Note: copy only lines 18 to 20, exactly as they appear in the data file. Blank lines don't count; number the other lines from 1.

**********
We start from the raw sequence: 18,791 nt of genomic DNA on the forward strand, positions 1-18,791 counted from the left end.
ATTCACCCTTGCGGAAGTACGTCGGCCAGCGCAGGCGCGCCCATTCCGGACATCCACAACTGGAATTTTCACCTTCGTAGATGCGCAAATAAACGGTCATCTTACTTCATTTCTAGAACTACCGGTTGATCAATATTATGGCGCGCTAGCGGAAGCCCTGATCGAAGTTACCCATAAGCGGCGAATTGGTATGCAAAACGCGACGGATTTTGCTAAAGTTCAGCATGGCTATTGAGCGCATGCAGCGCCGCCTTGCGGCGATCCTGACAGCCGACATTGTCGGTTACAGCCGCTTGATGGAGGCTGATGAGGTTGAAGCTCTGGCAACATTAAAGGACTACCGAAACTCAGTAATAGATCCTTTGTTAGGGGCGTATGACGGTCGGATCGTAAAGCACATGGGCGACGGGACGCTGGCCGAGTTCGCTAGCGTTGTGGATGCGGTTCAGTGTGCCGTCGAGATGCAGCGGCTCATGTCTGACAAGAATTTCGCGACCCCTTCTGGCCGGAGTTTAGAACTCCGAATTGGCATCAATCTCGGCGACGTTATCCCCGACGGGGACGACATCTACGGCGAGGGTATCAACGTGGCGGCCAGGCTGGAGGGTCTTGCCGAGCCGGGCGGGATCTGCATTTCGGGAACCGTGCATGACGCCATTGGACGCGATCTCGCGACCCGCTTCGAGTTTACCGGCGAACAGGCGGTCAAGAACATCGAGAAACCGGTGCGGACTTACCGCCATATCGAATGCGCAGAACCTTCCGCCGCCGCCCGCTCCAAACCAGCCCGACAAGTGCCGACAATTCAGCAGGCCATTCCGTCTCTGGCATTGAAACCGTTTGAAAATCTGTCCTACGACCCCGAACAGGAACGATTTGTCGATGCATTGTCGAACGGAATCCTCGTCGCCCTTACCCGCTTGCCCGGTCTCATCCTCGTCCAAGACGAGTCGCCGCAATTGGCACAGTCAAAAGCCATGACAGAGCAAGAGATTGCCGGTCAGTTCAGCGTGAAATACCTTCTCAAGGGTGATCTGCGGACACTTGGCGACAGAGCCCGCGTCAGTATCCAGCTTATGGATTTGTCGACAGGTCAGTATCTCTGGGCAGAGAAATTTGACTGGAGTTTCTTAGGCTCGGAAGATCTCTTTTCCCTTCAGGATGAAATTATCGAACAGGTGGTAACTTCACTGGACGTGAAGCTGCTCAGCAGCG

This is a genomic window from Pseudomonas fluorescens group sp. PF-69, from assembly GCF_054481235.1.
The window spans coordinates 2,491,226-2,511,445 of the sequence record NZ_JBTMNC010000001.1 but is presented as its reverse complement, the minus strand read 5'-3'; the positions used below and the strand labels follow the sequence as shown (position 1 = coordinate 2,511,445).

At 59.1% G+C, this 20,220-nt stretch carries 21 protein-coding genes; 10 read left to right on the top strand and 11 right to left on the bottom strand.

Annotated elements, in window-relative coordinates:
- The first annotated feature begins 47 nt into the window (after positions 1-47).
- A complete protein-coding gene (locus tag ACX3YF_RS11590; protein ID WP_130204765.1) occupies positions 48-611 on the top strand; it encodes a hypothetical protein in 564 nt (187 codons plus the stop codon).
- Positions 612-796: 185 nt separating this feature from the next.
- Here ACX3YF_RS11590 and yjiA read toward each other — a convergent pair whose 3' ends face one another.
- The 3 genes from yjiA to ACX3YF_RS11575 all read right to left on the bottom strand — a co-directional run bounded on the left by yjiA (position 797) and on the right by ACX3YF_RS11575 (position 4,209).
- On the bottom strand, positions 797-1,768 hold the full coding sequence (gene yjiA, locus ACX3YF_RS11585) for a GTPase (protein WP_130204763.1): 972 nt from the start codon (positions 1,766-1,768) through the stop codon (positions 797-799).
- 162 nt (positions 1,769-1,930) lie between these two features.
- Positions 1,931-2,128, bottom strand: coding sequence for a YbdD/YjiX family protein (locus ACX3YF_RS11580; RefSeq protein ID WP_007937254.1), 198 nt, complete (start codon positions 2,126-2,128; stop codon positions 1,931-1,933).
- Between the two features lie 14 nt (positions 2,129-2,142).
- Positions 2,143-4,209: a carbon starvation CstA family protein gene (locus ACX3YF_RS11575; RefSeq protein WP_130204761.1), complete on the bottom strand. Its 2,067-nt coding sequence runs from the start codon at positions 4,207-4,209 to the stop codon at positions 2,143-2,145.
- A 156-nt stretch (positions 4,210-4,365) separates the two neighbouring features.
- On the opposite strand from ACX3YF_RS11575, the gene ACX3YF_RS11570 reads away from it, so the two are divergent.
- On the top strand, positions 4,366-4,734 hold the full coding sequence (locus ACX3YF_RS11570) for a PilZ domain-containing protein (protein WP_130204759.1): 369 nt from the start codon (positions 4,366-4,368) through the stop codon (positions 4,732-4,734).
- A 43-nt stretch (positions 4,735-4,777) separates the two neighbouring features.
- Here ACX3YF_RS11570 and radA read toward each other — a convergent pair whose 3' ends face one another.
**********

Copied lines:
- On the opposite strand from ACX3YF_RS11575, the gene ACX3YF_RS11570 reads away from it, so the two are divergent.
- On the top strand, positions 4,366-4,734 hold the full coding sequence (locus ACX3YF_RS11570) for a PilZ domain-containing protein (protein WP_130204759.1): 369 nt from the start codon (positions 4,366-4,368) through the stop codon (positions 4,732-4,734).
- A 43-nt stretch (positions 4,735-4,777) separates the two neighbouring features.